But in the Archaic Cultures there was something else which Christmas specially seems to fulfil. They had a ritual connected with the dying year and the new life of the spring. It was for them a symbol of their own rebirth, an earnest that death was not the end. This was dramatised in a myth—the story of a dying god who came to life again; very vague it was, very conflicting and nothing to do with the redeeming from sin. Nevertheless this was spread throughout the Ancient World, and it expressed in poetic language the yearning for iimartality.
All this is spiritualised by Christ. His birth is the rebirth of Man after death came by sin in Adam and us all. All that was good in those weird rituals was a preparation in the minds of the adepts for the spiritual truth: not earthly re newal but a godly one. The life Christ offers us is not the shadowy life of the Ancient Other-World, but life with God.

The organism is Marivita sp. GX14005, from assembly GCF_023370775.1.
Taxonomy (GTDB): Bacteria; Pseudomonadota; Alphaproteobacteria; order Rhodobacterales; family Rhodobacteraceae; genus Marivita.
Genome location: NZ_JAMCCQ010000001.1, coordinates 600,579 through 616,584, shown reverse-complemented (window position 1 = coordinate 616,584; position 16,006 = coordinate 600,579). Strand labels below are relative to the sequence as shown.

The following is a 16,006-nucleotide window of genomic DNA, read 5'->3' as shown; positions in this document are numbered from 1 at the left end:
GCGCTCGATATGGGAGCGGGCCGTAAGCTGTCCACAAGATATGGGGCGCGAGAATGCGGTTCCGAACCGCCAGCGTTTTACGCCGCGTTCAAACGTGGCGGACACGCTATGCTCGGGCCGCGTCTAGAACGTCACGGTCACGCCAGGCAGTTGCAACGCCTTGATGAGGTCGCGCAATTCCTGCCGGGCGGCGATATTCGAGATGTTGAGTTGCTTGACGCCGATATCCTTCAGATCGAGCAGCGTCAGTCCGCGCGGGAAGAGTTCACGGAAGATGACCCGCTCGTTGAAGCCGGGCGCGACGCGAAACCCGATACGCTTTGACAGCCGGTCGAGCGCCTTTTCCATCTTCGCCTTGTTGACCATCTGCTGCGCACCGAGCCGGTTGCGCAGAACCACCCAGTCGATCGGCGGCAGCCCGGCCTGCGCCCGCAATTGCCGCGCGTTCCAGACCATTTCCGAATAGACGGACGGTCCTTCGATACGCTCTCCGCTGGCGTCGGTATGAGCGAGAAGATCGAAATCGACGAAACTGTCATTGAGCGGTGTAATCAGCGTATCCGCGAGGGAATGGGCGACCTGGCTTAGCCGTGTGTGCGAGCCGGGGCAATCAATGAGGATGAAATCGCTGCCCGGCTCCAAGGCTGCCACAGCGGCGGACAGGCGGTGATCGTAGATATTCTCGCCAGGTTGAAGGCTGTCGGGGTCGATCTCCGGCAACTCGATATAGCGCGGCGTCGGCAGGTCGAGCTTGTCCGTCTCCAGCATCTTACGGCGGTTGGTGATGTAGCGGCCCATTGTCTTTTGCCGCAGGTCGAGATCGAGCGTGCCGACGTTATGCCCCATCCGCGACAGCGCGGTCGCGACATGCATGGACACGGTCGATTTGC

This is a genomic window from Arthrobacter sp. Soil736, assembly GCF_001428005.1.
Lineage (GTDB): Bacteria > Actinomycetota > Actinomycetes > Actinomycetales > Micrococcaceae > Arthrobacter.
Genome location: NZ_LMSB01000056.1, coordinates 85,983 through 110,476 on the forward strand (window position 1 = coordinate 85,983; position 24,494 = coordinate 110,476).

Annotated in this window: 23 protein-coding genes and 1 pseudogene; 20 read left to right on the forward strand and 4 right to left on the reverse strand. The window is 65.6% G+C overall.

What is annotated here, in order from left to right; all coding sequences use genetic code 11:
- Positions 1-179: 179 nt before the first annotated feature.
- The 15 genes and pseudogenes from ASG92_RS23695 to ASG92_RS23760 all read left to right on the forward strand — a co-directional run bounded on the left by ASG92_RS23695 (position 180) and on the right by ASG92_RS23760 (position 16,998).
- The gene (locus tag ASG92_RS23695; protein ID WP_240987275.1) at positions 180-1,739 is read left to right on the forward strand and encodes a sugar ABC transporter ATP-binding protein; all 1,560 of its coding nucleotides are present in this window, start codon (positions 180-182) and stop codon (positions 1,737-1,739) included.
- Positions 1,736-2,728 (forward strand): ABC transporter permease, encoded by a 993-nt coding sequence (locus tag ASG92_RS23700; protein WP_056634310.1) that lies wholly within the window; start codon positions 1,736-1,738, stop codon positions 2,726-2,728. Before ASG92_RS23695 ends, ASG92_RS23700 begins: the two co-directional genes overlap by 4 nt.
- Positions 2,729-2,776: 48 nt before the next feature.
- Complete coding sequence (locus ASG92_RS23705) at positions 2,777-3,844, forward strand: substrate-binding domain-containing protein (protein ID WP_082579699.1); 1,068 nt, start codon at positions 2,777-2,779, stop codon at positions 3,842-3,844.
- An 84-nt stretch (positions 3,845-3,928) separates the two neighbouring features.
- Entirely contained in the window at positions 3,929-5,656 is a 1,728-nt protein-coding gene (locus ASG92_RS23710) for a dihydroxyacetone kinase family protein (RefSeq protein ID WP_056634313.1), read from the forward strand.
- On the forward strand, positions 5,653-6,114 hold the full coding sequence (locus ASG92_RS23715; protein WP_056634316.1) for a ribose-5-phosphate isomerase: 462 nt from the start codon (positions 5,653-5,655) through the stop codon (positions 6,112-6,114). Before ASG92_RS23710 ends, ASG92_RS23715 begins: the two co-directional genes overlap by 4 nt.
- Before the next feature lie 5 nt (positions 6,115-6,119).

Even the hunters with their magic and their sorcerers were not to he entirety ignored in the providential summing up of history in the In carnation. All they did was not dross. It has been maintained (cf. Mr. Christopher Dawson's Religion and Culture) that the magic rites were in origin not magical but humble supplication, a use of imagery and symbol to coax the hard heart to feelings of subjection
to God. Christ has made use of material symbols to lead us to Himself. especially the sacraments. Precisely as God in His providence inverted the sacrifices of the ancients to serve Him, so He inverted the wrongful magic to be instruments of His grace. Magic tries vainly to force the hand of God, a sacrament is God using His own creation as an instrument of His grace.
The birth of Christ is itself a kind